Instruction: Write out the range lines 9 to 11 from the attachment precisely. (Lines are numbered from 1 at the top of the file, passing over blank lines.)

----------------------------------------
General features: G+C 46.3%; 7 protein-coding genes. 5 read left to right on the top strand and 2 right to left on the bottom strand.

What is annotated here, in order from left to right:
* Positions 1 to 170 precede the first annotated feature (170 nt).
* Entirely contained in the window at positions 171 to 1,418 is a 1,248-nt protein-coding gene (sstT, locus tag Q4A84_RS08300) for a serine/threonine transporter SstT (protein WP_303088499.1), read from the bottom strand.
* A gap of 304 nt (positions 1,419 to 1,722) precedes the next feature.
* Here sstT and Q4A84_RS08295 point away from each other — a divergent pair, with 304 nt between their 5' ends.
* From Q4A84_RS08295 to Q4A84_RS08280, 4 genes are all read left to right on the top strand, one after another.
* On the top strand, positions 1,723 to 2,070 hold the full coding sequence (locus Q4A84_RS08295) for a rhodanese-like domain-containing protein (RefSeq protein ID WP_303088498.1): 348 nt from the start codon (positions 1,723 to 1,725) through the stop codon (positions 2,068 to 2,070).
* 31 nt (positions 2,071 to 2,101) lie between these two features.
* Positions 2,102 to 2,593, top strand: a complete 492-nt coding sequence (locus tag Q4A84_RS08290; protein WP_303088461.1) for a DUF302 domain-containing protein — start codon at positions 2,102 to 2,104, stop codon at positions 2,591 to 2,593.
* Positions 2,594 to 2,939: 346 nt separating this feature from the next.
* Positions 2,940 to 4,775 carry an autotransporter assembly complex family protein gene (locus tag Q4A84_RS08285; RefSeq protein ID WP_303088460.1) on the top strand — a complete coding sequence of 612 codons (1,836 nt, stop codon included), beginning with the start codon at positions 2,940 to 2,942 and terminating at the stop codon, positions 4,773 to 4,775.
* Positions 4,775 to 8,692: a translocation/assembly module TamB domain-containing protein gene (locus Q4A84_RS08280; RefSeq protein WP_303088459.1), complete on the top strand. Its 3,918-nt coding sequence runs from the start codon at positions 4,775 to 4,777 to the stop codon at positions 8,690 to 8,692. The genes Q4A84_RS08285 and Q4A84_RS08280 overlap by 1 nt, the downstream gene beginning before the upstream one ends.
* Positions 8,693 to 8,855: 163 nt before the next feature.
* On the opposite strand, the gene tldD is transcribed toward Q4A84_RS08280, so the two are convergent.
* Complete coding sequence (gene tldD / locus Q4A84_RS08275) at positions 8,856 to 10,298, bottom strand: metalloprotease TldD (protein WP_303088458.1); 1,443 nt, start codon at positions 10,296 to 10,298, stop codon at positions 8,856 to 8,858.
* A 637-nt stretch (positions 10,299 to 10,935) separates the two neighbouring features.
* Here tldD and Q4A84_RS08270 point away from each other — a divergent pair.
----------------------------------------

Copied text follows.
* 31 nt (positions 2,071 to 2,101) lie between these two features.
* Positions 2,102 to 2,593, top strand: a complete 492-nt coding sequence (locus tag Q4A84_RS08290; protein WP_303088461.1) for a DUF302 domain-containing protein — start codon at positions 2,102 to 2,104, stop codon at positions 2,591 to 2,593.
* Positions 2,594 to 2,939: 346 nt separating this feature from the next.